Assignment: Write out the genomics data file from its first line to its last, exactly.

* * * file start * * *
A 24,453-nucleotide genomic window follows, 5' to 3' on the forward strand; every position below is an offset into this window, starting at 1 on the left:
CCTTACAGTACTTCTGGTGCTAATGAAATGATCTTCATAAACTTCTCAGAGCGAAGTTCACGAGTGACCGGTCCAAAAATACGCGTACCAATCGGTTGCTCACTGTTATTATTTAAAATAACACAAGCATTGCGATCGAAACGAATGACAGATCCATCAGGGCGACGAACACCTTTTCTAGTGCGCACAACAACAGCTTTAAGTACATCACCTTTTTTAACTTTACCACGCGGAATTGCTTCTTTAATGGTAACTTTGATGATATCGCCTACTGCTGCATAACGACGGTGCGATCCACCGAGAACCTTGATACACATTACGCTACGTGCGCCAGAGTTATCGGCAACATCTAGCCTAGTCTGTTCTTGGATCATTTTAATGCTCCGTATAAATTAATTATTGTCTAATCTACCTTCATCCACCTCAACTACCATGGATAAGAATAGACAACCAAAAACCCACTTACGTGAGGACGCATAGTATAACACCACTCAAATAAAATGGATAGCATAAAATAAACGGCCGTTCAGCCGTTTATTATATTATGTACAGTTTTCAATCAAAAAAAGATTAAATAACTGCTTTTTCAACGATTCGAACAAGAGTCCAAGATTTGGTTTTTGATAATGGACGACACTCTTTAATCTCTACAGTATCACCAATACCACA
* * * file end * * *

A 24,453-nucleotide genomic window follows, 5' to 3' on the forward strand; every position below is an offset into this window, starting at 1 on the left:
CCTTACAGTACTTCTGGTGCTAATGAAATGATCTTCATAAACTTCTCAGAGCGAAGTTCACGAGTGACCGGTCCAAAAATACGCGTACCAATCGGTTGCTCACTGTTATTATTTAAAATAACACAAGCATTGCGATCGAAACGAATGACAGATCCATCAGGGCGACGAACACCTTTTCTAGTGCGCACAACAACAGCTTTAAGTACATCACCTTTTTTAACTTTACCACGCGGAATTGCTTCTTTAATGGTAACTTTGATGATATCGCCTACTGCTGCATAACGACGGTGCGATCCACCGAGAACCTTGATACACATTACGCTACGTGCGCCAGAGTTATCGGCAACATCTAGCCTAGTCTGTTCTTGGATCATTTTAATGCTCCGTATAAATTAATTATTGTCTAATCTACCTTCATCCACCTCAACTACCATGGATAAGAATAGACAACCAAAAACCCACTTACGTGAGGACGCATAGTATAACACCACTCAAATAAAATGGATAGCATAAAATAAACGGCCGTTCAGCCGTTTATTATATTATGTACAGTTTTCAATCAAAAAAAGATTAAATAACTGCTTTTTCAACGATTCGAACAAGAGTCCAAGATTTGGTTTTTGATAATGGACGACACTCTTTAATCTCTACAGTATCACCAATACCACA